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Around a quarter of British consumers expect to be able to pay for items in shops using a chip embedded in their hand by 2037.
Research from Nationwide Payments revealed that 23% of respondents believe this will be the main method of biometric payment, while 58% think it will be thumbprints.
However, Nationwide’s survey of 2,000 people found that people expect a mix of old and new. More than half said debit cards (56%) and credit cards (53%) will still be used by 2037, while 43% think cash will still be relevant, and 55% believe phones or watches will still be used to pay in 2037.
Paul Horlock, director of payments at Nationwide, said the building society is developing biometric payment systems. “New innovations, such as biometric identification, are also in the pipeline as we look to the future.”
The advancement and acceptance of biometric authentication technology could even remove the need to have a physical chip at all.
Futurologist Ian Pearson, the inventor of text messaging, said contactless technology is a compromise, and people will soon pay for things with a simple gesture and a few words.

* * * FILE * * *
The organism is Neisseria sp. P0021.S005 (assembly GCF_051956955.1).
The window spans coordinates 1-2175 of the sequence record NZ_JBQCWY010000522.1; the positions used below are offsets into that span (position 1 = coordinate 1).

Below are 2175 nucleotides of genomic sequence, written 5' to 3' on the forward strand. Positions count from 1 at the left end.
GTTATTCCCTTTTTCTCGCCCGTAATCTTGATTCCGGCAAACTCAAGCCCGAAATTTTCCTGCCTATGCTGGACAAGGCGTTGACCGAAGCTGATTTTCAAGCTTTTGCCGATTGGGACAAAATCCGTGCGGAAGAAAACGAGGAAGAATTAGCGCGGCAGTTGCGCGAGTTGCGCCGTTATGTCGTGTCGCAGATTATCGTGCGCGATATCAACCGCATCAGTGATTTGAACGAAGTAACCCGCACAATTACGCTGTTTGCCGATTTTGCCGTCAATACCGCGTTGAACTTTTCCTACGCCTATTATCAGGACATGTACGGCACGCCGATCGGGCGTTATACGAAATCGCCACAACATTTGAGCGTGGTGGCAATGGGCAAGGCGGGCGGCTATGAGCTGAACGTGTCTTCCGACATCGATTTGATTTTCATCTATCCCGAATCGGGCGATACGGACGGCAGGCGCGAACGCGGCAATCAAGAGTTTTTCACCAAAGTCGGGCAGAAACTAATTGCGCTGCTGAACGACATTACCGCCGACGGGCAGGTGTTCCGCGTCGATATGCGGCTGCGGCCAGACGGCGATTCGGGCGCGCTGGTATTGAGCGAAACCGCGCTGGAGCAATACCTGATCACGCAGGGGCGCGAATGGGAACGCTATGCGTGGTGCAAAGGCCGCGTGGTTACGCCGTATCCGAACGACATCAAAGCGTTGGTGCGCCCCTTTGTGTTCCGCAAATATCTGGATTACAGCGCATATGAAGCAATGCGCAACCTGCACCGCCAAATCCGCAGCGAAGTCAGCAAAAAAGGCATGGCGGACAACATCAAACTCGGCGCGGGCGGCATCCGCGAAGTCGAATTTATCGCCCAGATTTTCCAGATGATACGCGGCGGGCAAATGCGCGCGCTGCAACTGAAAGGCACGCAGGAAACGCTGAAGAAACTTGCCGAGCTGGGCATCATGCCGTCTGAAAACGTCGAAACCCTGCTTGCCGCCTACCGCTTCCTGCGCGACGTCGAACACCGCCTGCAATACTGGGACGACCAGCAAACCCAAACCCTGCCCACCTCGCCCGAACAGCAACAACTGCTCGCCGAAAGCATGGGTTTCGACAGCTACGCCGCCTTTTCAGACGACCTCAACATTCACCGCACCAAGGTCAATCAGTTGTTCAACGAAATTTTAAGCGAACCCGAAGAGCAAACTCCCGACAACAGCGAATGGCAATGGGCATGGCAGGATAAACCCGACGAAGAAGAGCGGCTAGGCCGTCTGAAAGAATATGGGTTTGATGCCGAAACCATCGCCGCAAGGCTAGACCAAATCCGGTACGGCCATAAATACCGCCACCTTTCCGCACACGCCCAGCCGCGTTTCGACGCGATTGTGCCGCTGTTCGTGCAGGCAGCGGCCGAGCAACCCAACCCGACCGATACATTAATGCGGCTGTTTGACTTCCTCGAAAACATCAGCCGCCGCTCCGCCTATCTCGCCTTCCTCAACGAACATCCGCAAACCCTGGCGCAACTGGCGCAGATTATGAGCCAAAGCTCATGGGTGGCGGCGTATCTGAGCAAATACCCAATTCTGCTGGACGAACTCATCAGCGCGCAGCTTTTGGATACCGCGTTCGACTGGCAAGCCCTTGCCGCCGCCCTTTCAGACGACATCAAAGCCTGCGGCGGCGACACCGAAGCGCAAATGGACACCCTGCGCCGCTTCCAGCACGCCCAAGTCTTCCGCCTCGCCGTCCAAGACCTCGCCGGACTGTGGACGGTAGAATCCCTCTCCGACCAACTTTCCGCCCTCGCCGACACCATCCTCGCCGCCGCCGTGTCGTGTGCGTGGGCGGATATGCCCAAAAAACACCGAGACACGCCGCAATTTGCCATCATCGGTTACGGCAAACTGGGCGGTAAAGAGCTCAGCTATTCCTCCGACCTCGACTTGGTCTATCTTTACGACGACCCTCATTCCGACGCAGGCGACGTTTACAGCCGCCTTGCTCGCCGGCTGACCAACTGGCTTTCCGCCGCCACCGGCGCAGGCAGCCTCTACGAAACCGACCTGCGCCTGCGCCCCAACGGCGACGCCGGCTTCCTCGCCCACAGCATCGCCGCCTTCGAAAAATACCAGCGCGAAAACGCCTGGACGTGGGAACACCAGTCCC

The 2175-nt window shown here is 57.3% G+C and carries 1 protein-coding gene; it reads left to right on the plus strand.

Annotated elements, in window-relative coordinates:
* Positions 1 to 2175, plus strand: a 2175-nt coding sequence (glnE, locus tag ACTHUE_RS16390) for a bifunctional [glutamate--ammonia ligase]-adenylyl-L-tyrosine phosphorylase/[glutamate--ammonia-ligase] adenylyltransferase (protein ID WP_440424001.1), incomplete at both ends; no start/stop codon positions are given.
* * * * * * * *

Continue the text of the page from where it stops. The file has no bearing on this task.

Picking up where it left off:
“Gesturing towards someone and saying ‘Here is £13.46’ is quite enough to combine the voice and gesture recognition with the presence of your smartphone as electronic identification,” he said.
Biometric authentication is becoming increasingly seen as secure and organisations are testing it in highly sensitive areas such as financial services.
Perhaps even more sensitive than financial transactions is border control. In Dubai, the government is already working with a startup company to introduce biometric border checks that could end the need for physical passports. Arriving passengers will enter a short tunnel when leaving the aircraft and a full identity check will be made.
While in the tunnel, a 3D scan of their faces will take place and they will be instantly checked into the country. Lidar technology will enable the system to recognise passengers quickly without them even needing to stop walking.